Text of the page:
Back to the days of Dayton

The Spectrum gets an exclusive interview with Blake alumnus Mark Dayton


ecently, The Spectrum spoke with Blake alumus and Governor of Minnesota, Mark Dayton ‘65. With this opportunity, we asked him about his education at Blake and what he has subsequently done for education in Minnesota.



Spectrum: What is the most important thing you learned at Blake? 

Governor Dayton: I learned to work hard so that I could get where I wanted to go.

S: What is the most memorable moment that you have from your time at Blake, maybe a teacher or a class?

GD: My chemistry and physics teacher my junior and senior year was named Harold Hodgkinson and he would never tell us ahead of time when we were going to have a test. So he would walk in on a test day and look at us and say “There will be,” and then there would be a pause, “a test today.” That would send shivers of fear down my spine. It taught me to always come prepared, absolutely.

S: How do you think coming from a private school has affected your view on education?

GD: It underscores the importance of quality education. It also persuades me of the value of coeducation, which we did not have when I was going to Blake. We need to provide the financial resources for small class sizes and excellent teachers and technology that is necessary to be successful.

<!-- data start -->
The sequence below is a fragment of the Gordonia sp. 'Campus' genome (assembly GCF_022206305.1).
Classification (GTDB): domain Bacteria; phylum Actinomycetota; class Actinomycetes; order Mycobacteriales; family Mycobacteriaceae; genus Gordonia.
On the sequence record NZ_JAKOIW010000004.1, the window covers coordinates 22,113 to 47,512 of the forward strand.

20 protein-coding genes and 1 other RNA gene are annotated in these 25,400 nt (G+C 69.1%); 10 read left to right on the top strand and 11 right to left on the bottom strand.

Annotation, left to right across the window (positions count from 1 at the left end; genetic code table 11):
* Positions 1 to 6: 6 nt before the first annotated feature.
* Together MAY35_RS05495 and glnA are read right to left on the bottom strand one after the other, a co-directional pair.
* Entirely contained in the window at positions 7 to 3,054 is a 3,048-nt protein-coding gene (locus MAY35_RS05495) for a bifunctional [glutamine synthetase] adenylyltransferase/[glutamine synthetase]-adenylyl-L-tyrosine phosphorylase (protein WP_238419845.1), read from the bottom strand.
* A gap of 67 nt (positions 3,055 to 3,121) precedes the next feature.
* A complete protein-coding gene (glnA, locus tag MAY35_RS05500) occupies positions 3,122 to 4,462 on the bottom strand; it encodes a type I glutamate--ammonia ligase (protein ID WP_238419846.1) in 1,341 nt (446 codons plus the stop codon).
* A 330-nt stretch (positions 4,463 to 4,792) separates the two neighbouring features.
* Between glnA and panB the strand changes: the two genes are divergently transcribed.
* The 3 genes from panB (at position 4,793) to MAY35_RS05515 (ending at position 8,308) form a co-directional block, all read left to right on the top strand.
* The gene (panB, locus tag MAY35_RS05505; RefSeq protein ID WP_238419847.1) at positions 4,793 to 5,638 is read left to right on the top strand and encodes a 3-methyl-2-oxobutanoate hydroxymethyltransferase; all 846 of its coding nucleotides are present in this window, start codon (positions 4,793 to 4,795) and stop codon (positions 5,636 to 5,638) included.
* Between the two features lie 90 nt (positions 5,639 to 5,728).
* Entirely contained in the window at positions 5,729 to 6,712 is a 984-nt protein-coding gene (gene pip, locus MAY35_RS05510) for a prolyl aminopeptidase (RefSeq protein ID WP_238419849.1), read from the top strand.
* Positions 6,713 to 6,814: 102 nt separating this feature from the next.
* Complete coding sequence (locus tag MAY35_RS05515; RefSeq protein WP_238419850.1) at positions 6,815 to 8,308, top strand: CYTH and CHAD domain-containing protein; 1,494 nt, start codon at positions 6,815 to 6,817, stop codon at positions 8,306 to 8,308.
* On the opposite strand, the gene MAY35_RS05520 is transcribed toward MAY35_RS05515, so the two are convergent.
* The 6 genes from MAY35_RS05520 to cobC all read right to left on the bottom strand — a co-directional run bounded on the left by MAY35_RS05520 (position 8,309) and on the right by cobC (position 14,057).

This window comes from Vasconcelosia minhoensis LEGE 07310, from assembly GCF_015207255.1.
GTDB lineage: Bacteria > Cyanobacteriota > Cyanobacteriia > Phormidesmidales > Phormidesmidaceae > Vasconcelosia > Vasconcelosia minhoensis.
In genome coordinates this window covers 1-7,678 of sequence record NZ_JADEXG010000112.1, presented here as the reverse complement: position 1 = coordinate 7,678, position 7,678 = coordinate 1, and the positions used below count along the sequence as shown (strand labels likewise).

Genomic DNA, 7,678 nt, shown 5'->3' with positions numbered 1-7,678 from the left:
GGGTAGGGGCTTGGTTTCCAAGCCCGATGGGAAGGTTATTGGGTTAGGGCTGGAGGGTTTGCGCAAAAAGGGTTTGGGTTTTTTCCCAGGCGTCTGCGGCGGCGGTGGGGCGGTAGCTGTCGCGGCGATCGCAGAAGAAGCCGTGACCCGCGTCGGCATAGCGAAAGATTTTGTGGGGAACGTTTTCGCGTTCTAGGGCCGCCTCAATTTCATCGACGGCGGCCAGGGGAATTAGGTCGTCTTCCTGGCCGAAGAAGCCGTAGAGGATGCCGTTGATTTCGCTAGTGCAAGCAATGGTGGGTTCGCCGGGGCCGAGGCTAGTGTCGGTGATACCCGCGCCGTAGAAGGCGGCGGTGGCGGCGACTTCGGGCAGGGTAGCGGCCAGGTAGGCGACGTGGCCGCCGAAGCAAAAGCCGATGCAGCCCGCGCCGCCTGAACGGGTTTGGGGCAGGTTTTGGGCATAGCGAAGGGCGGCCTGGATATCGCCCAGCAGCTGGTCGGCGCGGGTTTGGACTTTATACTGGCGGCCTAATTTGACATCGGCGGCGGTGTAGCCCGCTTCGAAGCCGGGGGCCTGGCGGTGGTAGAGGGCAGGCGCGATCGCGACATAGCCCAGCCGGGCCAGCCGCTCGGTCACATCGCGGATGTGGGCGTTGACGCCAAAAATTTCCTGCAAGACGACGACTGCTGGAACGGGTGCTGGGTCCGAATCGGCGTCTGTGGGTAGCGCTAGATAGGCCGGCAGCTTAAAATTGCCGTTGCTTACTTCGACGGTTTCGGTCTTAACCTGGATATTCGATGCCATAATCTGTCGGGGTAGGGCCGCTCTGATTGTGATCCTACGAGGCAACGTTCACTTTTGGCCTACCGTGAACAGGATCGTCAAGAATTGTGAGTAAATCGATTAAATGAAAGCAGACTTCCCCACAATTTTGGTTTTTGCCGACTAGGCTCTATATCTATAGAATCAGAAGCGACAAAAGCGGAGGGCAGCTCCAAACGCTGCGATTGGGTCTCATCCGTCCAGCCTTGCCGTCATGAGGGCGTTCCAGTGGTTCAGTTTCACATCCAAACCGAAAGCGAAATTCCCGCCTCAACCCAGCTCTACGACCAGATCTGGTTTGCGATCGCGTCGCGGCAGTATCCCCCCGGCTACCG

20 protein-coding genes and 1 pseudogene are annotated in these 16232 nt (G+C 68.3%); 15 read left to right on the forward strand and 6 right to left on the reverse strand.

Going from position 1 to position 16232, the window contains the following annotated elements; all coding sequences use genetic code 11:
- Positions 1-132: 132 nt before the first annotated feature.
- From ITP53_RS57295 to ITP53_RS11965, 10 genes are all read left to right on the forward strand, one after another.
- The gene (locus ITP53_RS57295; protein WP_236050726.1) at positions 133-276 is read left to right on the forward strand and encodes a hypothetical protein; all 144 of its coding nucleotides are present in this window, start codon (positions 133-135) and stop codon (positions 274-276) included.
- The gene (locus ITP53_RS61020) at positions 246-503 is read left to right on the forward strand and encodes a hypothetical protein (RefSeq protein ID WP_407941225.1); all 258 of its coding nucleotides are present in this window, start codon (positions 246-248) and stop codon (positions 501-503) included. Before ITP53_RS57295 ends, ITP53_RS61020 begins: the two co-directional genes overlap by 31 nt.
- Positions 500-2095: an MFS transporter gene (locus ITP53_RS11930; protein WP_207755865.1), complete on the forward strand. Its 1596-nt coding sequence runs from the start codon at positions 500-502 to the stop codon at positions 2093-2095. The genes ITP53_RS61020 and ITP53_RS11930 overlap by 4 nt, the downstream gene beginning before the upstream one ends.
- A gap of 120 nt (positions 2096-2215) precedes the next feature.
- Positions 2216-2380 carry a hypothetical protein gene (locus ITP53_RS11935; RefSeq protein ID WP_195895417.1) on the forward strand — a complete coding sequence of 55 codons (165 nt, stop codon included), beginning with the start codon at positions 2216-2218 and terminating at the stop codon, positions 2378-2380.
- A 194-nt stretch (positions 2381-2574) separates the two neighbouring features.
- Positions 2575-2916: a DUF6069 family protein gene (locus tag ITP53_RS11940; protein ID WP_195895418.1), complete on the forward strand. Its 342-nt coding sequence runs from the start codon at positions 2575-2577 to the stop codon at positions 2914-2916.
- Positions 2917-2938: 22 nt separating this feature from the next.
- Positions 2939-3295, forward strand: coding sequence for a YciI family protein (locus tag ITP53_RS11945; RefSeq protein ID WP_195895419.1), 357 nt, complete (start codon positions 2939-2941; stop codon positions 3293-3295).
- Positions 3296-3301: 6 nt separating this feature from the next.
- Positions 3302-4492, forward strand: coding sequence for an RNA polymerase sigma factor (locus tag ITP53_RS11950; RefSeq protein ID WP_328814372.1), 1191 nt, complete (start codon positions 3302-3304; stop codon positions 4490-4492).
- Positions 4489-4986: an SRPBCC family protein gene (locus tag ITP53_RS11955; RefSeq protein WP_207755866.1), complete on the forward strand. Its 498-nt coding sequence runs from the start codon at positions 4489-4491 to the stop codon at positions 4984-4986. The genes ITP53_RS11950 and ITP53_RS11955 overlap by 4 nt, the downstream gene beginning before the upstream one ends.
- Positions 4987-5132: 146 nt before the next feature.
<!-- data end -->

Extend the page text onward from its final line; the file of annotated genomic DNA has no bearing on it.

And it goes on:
S: What is the most important thing you have done concerning education in your first term?

GD: I promised in my campaign that I would increase funding for K – 12 education every year that I was governor with no excuses and no exceptions, and I have kept that promise thus far. Also, all day kindergarten will be part of the use of that money. Every elementary school in Minnesota will be able to offer all-day kindergarten free of charge to all parents and their children.

S: What do you still want to do concerning education?

GD: There is so much left to do. We want to expand the early childhood education programs that we began really just in the past couple years, which will allow children at younger and younger ages [to attend] which will be crucial to eliminating the achievement gap.

We want to better align the curricula and the programs that are for higher education institutions, for colleges and universities, with the jobs of the future.

S: What advice would you give to students who are going to vote for the first time in November of 2014?

GD: It’s a great privilege to have the right to vote in this country. If you look around the world, most people do not have the freedom to select their leaders. They are imposed on them so the right to vote is one of the most special privileges that we have as American citizens, and I would encourage people to vote.



Writer’s note: The process of obtaining this interview with the Governor was suprisingly easy; it included completing a contact form that required basic information about the nature of the contact request and working with Dayton’s press secretary to arrange a meeting time. For the sake of time, the interview was conducted over the phone.

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